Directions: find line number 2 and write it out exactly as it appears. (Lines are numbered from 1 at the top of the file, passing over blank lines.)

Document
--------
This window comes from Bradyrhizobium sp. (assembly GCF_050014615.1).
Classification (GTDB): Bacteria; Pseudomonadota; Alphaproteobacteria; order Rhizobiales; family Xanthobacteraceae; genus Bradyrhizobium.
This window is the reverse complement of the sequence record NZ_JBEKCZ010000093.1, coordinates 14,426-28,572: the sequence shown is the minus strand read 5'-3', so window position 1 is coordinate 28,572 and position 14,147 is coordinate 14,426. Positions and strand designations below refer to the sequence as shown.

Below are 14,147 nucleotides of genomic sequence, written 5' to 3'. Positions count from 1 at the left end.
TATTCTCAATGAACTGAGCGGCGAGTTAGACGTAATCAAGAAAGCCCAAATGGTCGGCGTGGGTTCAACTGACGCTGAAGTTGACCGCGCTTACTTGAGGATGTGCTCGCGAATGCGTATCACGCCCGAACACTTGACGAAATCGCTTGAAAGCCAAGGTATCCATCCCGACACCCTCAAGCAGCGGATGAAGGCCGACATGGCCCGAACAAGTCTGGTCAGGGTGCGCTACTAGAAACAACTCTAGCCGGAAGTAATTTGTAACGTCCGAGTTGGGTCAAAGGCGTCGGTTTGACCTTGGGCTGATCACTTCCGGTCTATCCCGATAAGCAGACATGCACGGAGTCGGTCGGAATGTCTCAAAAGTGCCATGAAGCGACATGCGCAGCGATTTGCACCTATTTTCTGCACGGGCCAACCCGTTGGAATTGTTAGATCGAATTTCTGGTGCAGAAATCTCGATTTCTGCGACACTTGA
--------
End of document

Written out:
Classification (GTDB): Bacteria; Pseudomonadota; Alphaproteobacteria; order Rhizobiales; family Xanthobacteraceae; genus Bradyrhizobium.